Debt Ratios for Residential Lending

Lenders use a ratio called "debt to income" to determine the most you can pay monthly after you've paid your other monthly loans.

Understanding your qualifying ratio

Usually, underwriting for conventional loans requires a qualifying ratio of 28/36. An FHA loan will usually allow for a higher debt load, reflected in a higher (29/41) ratio.

The first number in a qualifying ratio is the maximum amount (as a percentage) of your gross monthly income that can be spent on housing costs (this includes mortgage principal and interest, private mortgage insurance, hazard insurance, property tax, and HOA dues).

The second number is what percent of your gross income every month that should be spent on housing costs and recurring debt together. Recurring debt includes auto loans, child support and credit card payments.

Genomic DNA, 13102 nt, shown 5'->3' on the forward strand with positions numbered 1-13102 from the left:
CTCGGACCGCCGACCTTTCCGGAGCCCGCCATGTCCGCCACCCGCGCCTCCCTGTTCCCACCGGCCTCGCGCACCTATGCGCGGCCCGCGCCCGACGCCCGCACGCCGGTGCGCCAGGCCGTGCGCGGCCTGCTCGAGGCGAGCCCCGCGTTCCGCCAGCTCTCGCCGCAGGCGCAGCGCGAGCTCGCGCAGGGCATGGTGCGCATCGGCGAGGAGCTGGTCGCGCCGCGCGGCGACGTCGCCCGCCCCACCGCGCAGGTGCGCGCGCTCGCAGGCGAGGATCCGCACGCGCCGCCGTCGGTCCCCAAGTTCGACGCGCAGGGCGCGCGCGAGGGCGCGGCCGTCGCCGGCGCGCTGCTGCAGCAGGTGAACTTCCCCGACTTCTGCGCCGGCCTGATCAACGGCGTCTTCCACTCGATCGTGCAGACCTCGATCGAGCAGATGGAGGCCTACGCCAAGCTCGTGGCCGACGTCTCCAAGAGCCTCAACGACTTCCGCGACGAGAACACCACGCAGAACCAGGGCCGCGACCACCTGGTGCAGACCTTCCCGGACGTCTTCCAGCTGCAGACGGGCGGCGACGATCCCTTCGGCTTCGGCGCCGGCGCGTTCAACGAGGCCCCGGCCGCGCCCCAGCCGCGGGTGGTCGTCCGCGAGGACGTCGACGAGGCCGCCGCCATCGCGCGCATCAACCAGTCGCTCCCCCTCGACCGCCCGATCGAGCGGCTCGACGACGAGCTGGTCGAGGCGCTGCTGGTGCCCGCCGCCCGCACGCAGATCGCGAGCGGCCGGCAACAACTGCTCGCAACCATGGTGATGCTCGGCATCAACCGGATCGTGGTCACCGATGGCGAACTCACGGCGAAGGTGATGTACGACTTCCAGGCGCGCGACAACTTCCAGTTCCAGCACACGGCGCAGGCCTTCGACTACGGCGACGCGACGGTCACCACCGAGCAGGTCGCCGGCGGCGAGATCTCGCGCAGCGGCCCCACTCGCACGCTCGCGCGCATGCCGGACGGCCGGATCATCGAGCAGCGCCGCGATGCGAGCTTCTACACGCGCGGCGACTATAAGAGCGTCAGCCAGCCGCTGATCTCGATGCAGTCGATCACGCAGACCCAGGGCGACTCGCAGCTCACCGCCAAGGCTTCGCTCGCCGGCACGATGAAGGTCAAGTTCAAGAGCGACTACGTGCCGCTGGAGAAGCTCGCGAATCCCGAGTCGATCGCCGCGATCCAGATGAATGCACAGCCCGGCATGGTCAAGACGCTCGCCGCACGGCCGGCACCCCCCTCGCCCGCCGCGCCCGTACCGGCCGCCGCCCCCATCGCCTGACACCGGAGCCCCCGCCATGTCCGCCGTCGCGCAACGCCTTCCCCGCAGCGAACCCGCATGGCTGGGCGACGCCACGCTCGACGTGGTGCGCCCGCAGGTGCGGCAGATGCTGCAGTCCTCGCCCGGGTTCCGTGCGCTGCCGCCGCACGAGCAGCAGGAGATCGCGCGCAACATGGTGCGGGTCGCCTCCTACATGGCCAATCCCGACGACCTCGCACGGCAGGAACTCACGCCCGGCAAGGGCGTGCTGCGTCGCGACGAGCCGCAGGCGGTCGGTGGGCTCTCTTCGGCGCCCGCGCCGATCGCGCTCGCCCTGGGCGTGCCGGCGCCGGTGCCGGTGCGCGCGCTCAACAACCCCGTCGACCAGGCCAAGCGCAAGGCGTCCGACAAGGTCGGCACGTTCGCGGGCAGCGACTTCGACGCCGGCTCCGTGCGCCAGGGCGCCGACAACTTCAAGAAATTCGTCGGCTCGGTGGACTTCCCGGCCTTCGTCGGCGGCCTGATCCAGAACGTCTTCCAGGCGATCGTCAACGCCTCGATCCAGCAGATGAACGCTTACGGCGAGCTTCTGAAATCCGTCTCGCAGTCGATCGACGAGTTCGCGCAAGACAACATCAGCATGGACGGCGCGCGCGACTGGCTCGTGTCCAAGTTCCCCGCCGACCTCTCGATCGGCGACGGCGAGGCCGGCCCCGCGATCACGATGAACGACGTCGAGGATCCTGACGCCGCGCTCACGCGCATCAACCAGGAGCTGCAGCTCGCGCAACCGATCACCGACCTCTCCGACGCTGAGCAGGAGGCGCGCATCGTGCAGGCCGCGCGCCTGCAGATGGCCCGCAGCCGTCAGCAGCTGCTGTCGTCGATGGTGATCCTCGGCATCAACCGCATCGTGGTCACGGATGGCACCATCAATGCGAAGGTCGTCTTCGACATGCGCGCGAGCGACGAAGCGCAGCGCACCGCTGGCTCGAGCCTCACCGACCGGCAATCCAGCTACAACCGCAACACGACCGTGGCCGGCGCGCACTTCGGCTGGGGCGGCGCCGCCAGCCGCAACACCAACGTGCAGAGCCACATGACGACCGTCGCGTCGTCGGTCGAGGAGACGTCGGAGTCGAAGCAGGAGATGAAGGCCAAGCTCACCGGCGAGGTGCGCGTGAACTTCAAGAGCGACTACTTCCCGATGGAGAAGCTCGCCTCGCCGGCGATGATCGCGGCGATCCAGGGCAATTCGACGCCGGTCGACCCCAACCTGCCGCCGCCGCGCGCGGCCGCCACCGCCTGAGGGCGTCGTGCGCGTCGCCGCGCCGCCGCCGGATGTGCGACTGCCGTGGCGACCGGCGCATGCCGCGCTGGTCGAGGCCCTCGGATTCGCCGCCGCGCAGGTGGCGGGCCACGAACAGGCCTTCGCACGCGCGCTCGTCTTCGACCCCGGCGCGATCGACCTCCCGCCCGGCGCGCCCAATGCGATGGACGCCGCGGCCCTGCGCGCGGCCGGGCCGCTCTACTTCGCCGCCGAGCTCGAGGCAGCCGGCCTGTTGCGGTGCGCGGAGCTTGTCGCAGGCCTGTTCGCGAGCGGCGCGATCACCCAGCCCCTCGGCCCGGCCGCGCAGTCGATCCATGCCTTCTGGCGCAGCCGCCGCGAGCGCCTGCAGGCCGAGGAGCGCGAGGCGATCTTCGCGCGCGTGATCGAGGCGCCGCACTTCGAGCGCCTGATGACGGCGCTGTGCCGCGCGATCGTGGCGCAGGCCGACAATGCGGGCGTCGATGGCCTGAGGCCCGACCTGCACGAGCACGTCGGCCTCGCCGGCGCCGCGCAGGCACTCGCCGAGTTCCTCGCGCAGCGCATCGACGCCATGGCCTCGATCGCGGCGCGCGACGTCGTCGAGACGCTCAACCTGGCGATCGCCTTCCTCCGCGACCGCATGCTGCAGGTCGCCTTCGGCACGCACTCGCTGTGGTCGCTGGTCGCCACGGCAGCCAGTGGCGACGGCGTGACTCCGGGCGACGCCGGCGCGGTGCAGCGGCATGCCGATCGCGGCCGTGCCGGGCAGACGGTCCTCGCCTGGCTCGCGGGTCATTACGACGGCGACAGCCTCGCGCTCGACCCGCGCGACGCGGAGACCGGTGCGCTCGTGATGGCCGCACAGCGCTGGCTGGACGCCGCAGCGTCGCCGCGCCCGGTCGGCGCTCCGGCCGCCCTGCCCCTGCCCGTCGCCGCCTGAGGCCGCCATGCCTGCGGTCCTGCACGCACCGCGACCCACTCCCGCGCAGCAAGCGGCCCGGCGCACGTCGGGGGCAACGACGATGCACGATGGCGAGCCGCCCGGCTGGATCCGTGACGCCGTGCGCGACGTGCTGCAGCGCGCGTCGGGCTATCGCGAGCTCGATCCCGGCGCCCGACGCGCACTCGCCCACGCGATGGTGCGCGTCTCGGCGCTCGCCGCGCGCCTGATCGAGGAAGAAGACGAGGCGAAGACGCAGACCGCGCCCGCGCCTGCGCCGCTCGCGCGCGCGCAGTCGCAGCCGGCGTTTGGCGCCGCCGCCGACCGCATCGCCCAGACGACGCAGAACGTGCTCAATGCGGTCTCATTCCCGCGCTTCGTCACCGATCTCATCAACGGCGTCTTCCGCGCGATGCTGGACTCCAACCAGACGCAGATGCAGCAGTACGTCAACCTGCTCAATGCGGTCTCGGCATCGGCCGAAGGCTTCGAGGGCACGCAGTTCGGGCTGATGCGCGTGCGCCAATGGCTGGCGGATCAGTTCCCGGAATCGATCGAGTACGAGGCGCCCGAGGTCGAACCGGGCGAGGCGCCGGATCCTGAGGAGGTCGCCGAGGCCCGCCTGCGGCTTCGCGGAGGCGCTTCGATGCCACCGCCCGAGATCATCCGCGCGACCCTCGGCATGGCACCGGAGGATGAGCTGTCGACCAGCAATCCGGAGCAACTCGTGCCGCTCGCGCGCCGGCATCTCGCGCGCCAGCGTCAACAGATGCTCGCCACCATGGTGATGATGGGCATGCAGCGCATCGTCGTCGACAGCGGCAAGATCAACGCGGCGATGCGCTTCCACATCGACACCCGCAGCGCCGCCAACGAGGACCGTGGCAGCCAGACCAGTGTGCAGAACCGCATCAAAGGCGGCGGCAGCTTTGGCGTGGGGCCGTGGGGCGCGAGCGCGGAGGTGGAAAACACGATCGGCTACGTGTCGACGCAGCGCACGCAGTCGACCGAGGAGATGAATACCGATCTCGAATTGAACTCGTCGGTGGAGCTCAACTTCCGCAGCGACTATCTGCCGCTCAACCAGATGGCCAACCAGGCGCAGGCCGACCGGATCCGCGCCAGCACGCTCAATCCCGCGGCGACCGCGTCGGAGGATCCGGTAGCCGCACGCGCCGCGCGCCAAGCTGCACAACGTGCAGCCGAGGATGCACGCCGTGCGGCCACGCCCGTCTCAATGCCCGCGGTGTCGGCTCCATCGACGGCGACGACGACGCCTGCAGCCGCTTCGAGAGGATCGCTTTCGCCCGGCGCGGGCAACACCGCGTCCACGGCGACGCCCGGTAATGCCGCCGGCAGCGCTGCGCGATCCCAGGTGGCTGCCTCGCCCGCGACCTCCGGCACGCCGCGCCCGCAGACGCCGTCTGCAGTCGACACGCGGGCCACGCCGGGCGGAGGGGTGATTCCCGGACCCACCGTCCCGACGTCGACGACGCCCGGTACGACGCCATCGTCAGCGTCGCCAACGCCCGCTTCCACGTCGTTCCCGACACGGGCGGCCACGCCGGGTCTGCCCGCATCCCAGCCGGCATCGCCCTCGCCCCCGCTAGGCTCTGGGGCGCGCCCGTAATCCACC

For example:

28/36 (Conventional)

  • Gross monthly income of $8,000 x .28 = $2,240 can be applied to housing
  • Gross monthly income of $8,000 x .36 = $2,280 can be applied to recurring debt plus housing expenses

With a 29/41 (FHA) qualifying ratio

  • Gross monthly income of $8,000 x .29 = $2,320 can be applied to housing
  • Gross monthly income of $8,000 x .41 = $3,280 can be applied to recurring debt plus housing expenses

If you'd like to run your own numbers, use this Mortgage Qualifying Calculator.

Guidelines Only

Remember these ratios are just guidelines. We'd be happy to pre-qualify you to help you figure out how much you can afford.

Custom Lending Group can answer questions about these ratios and many others. Give us a call at (707) 252-2700.

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